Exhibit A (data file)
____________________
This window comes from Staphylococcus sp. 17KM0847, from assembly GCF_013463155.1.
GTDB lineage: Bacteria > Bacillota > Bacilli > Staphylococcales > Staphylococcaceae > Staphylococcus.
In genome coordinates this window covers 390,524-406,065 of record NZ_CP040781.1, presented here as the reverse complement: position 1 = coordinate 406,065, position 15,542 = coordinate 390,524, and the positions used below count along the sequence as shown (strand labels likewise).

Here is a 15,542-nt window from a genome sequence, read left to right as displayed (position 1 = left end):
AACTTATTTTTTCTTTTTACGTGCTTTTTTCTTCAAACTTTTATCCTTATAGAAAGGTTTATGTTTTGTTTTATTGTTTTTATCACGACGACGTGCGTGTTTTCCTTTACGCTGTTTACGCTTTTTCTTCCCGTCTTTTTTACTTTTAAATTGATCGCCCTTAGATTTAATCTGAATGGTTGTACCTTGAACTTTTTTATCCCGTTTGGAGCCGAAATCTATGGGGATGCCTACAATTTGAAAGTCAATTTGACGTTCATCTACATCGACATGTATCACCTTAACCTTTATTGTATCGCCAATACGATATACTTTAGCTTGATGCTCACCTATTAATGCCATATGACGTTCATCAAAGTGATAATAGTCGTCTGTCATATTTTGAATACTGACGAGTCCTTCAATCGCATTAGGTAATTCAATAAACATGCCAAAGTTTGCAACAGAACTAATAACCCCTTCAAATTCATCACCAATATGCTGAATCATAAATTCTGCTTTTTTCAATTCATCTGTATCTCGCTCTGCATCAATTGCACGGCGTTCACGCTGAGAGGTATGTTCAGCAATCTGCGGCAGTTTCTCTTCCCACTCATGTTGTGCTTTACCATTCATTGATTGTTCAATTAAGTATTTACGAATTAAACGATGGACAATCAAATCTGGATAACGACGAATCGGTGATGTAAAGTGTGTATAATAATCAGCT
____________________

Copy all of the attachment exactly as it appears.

This window comes from Staphylococcus sp. 17KM0847, from assembly GCF_013463155.1.
GTDB lineage: Bacteria > Bacillota > Bacilli > Staphylococcales > Staphylococcaceae > Staphylococcus.
In genome coordinates this window covers 390,524-406,065 of record NZ_CP040781.1, presented here as the reverse complement: position 1 = coordinate 406,065, position 15,542 = coordinate 390,524, and the positions used below count along the sequence as shown (strand labels likewise).

Here is a 15,542-nt window from a genome sequence, read left to right as displayed (position 1 = left end):
AACTTATTTTTTCTTTTTACGTGCTTTTTTCTTCAAACTTTTATCCTTATAGAAAGGTTTATGTTTTGTTTTATTGTTTTTATCACGACGACGTGCGTGTTTTCCTTTACGCTGTTTACGCTTTTTCTTCCCGTCTTTTTTACTTTTAAATTGATCGCCCTTAGATTTAATCTGAATGGTTGTACCTTGAACTTTTTTATCCCGTTTGGAGCCGAAATCTATGGGGATGCCTACAATTTGAAAGTCAATTTGACGTTCATCTACATCGACATGTATCACCTTAACCTTTATTGTATCGCCAATACGATATACTTTAGCTTGATGCTCACCTATTAATGCCATATGACGTTCATCAAAGTGATAATAGTCGTCTGTCATATTTTGAATACTGACGAGTCCTTCAATCGCATTAGGTAATTCAATAAACATGCCAAAGTTTGCAACAGAACTAATAACCCCTTCAAATTCATCACCAATATGCTGAATCATAAATTCTGCTTTTTTCAATTCATCTGTATCTCGCTCTGCATCAATTGCACGGCGTTCACGCTGAGAGGTATGTTCAGCAATCTGCGGCAGTTTCTCTTCCCACTCATGTTGTGCTTTACCATTCATTGATTGTTCAATTAAGTATTTACGAATTAAACGATGGACAATCAAATCTGGATAACGACGAATCGGTGATGTAAAGTGTGTATAATAATCAGCT